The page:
If you want your schools to be on Newsweek’s annual best high school rankings, you might want to take a look at an early college program.
As much as educators grumble about Newsweek’s annual list of the top-ranked high schoolswhich was released this weekit’s clear that the schools near the top are really pushing the college-level curriculum, beyond Advanced Placement and International Baccalaureate programs. And the list of the 20 public high schools deemed “too elite” to even be ranked because of their highly selective admissions processes reads like a directory of expensive college preparatory schools.
Many of these schools focus exclusively on science and technology-related subjects, the type of careers economists believe will have the most potential for growth and income in the future. Many of the top-ranked schools work hand-in-hand with local colleges and universities, and students graduate with a significant amount of college credits.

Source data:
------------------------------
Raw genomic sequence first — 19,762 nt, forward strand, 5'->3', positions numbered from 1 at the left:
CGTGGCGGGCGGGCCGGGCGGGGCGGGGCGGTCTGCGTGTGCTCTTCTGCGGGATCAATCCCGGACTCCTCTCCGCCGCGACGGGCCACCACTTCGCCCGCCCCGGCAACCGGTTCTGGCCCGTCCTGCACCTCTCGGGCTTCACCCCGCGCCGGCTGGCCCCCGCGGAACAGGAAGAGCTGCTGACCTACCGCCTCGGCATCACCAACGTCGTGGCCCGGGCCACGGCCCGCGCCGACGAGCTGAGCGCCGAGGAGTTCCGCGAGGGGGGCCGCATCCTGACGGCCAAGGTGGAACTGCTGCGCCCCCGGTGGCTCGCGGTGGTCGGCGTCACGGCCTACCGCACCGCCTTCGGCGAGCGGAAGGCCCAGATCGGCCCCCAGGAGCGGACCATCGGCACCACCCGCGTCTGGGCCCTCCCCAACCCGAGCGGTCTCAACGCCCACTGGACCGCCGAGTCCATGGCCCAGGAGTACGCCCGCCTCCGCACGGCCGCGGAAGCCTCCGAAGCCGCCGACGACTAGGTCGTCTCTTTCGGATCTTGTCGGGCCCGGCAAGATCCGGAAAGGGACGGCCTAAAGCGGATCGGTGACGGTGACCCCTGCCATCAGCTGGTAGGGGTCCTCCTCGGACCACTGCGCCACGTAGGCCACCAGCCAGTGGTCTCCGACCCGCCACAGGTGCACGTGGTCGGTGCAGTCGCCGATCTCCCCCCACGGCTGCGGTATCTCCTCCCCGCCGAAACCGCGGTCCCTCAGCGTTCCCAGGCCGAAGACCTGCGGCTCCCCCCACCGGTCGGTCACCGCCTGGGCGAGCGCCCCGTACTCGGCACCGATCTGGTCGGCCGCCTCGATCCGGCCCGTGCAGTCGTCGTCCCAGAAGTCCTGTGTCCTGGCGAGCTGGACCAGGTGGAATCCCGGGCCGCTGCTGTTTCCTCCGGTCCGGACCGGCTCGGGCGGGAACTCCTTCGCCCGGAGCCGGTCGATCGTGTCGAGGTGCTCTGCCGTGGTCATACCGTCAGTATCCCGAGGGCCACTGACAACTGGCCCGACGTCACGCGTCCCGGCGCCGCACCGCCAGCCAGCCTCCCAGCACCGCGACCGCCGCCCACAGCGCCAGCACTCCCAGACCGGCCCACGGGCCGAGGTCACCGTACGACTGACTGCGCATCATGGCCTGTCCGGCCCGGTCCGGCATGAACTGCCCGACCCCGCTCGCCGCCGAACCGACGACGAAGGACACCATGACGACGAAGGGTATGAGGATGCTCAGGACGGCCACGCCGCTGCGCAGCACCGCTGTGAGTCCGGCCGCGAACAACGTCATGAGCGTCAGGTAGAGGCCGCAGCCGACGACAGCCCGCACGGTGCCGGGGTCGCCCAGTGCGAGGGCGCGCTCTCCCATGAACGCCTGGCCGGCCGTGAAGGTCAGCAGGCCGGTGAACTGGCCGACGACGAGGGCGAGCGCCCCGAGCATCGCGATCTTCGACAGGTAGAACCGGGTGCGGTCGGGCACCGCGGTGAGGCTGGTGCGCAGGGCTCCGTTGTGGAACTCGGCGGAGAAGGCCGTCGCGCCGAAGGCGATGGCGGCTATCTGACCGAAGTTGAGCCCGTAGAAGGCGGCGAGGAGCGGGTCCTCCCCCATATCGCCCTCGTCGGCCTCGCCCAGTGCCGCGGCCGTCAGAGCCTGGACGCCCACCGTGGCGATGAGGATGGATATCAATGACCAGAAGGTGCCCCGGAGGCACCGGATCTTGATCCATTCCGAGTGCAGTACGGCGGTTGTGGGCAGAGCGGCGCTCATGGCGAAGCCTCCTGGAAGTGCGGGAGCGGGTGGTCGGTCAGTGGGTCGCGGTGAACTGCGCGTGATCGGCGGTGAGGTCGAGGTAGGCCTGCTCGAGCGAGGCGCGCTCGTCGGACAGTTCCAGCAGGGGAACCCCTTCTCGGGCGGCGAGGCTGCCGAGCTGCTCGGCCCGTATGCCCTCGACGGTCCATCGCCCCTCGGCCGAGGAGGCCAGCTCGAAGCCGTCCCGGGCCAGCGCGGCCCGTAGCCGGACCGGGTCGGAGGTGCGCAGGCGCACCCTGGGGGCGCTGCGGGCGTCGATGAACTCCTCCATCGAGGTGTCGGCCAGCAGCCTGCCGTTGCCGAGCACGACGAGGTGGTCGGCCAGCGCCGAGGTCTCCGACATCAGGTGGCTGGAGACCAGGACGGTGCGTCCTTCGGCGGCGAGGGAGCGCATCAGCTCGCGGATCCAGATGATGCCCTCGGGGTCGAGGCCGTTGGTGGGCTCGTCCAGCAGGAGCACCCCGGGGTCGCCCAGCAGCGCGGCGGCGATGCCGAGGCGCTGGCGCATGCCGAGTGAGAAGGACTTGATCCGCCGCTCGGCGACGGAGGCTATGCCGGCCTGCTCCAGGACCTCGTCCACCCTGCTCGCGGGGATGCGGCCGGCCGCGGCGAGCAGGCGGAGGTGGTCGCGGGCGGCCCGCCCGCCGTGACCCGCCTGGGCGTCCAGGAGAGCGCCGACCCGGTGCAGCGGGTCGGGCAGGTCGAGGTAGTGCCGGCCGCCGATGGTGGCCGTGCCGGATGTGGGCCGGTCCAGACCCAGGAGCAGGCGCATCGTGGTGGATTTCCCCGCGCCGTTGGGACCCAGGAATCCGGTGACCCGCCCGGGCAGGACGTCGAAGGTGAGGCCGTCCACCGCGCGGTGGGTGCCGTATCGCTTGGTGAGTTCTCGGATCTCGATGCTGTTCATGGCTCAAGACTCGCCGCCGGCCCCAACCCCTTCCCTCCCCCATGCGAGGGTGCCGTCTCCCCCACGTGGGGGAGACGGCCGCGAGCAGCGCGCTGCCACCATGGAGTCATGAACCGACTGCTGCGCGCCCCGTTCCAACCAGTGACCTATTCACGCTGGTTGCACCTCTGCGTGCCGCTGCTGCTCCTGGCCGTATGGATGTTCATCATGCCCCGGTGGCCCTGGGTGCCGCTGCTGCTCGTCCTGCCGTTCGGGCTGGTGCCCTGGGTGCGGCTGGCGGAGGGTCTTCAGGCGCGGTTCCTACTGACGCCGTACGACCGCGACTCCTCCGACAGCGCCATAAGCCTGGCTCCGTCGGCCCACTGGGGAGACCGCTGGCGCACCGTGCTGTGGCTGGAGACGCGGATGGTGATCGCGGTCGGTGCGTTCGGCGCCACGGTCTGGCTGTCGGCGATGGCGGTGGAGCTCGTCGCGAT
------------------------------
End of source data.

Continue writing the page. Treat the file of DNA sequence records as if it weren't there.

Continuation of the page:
Not coincidentally, the June issue of American School Board Journal looks at the fast-growing early college movement and how it’s reshaping secondary education.
While it hasn’t yet made Newsweek’s rankingsas it only enrolls ninth and 10th graders so far–Rockingham Early College High School in Rockingham County, N.C., is one example. The rural area has few careers to offer its high school graduatesthe textile and tobacco industries moved out years agobut students there are able to earn a high school diploma and an associate’s degree if they stick with a rigorous program, my colleague Lawrence Hardy writes.
And there’s growing evidence that advanced programs such as AP and IB benefit even low-performing students, despite the high rates of students needing remedial education at colleges and universities.
“Once you create a culture in the high school that everyone can go [to college], then you know what teachers expect of kids, what kids expect of themselves, and what parents expect of kids,” researcher Thad Nodine told ASBJ.
Joetta Sack-Min, Associate Editor